The day you adopt a child is a defining moment in your family's life, so why not mark the date the way you do birthdays or anniversaries? Celebrate Gotcha Day.
The tradition, which a Boston couple began 15 years ago when they had a celebration with family on the adoption anniversaries of each of their three kids, has grown in popularity ever since, thanks to word of mouth and mentions in books.
Families have devised their own unique rituals to mark the occasion. Peggy Northrop and Sean Elder, of Brooklyn, have a quiet "family day" with 5-year-old Franny. Every year, after celebrating with ice cream cake, the family looks at photos and retells the story of the first day they met 5 1/2-month-old Franny. Last year, when Liane and Lowell Wagner, of Dayton, adopted their three foster sons—now ages 4, 5 and 7—they held a ceremony in their front yard based on the concept of a wedding. Joined by about 80 friends and relatives, the family exchanged adoption promises and gold rings. This year they're planning to spend their second Gotcha Day at the amusement park where they "honeymooned."
Constance and Brian Lemon, of Chicago, celebrate the date the adoption papers were signed for each of the three children—now ages 3, 5 and 7—they adopted from Paraguay by flying that country's flag and eating its cuisine. "It reminds me to be grateful," says Constance.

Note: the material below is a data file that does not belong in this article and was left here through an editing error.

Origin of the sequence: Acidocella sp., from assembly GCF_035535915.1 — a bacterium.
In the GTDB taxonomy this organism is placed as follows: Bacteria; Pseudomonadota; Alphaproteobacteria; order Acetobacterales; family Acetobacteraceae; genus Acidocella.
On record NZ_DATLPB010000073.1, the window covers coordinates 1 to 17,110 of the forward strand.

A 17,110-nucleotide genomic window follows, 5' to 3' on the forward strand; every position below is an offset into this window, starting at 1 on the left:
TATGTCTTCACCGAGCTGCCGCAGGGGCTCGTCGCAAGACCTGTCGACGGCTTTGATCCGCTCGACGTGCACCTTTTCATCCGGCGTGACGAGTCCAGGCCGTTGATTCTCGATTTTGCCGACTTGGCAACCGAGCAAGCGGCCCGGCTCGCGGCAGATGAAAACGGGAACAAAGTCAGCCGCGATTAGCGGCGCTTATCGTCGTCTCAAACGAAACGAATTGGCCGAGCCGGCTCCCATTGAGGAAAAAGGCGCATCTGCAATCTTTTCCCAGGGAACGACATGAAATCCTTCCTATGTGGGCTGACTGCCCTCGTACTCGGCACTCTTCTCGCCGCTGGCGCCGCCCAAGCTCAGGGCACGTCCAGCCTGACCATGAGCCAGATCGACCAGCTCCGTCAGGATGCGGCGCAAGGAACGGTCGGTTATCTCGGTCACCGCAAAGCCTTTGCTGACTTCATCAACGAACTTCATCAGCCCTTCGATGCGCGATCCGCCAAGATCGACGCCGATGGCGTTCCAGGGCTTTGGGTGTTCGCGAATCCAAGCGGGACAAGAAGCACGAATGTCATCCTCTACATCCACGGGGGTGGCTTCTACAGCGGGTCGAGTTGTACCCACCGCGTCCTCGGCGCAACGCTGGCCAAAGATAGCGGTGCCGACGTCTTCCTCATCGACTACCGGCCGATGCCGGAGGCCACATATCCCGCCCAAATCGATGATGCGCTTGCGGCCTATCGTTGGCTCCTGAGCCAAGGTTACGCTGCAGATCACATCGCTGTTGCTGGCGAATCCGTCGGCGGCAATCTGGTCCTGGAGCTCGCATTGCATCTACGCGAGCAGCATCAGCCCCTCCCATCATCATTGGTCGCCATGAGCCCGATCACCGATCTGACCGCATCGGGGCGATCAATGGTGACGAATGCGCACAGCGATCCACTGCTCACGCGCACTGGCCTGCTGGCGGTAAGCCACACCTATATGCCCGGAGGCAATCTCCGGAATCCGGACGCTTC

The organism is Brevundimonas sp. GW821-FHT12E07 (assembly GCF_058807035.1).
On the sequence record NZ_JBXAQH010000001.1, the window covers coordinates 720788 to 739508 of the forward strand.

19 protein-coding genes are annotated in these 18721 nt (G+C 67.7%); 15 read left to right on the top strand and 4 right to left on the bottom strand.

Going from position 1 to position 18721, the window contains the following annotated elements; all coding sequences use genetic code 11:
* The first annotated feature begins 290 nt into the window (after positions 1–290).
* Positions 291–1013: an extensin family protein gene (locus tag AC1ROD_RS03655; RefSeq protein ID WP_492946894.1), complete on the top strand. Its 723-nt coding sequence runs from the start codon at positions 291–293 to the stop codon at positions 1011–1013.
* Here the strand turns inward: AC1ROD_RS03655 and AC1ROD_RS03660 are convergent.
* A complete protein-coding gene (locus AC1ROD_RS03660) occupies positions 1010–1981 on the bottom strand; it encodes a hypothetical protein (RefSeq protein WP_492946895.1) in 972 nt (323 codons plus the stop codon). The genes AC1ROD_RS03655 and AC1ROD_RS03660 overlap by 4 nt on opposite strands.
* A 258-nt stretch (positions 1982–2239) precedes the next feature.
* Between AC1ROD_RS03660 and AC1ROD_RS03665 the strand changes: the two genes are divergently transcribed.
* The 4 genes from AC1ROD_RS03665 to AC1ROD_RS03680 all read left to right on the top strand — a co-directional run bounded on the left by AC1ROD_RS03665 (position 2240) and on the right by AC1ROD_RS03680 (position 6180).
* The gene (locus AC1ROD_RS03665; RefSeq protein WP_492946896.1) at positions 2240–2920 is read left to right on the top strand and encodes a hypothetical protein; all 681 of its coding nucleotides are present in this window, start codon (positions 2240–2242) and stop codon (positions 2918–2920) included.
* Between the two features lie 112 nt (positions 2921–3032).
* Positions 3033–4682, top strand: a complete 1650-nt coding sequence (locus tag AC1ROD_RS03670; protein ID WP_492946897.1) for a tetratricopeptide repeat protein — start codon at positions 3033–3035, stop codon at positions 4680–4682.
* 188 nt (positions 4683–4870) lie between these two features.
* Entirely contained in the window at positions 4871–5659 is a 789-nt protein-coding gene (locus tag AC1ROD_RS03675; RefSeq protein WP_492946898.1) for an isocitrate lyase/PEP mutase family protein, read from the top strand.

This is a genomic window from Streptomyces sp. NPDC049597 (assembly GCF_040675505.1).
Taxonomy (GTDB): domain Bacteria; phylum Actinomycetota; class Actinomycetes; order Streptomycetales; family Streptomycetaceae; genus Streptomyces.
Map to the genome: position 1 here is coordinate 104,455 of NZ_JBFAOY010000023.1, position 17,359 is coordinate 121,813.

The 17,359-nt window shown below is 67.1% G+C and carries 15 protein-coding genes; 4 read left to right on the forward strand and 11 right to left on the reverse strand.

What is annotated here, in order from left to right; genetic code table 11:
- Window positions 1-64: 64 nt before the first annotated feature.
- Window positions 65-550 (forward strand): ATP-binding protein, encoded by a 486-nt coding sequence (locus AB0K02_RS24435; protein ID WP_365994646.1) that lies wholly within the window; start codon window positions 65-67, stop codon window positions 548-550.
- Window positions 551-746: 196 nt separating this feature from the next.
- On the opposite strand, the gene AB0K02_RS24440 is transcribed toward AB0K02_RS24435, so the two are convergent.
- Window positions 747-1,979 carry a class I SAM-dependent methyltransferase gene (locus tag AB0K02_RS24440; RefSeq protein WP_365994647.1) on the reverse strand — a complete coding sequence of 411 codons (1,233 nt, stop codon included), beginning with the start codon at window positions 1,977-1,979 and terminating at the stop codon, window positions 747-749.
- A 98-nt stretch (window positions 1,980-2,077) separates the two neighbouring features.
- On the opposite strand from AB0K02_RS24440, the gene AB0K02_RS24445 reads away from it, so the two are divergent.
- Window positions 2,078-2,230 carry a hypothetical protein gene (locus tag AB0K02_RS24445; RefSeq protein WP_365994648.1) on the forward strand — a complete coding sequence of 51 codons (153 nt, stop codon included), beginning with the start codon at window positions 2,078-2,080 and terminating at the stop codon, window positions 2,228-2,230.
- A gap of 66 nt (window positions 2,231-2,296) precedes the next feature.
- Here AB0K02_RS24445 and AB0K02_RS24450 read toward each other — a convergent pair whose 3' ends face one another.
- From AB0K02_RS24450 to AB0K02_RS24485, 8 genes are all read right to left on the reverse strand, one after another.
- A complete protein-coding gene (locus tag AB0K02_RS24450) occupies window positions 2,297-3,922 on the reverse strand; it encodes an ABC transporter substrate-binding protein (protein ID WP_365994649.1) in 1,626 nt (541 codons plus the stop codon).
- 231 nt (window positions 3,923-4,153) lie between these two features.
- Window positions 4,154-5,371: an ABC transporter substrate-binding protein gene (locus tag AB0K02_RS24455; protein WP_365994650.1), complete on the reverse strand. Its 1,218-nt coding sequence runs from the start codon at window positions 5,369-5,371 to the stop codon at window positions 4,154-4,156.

Don't be surprised if your child doesn't embrace Gotcha Day every year. "It's always a huge celebration for parents, but kids may have mixed feelings," says Joyce Maguire Pavao, director of the Center for Family Connections, in Cambridge, MA, and New York City. Understanding more about what it means to be adopted—and that it makes them different from their friends—can make emotions fluctuate. Also, kids who remember their birth parents generally have a harder time on Gotcha Day than those who don't. "Sometimes it's best to acknowledge that the kids may not want to celebrate," says Pavao.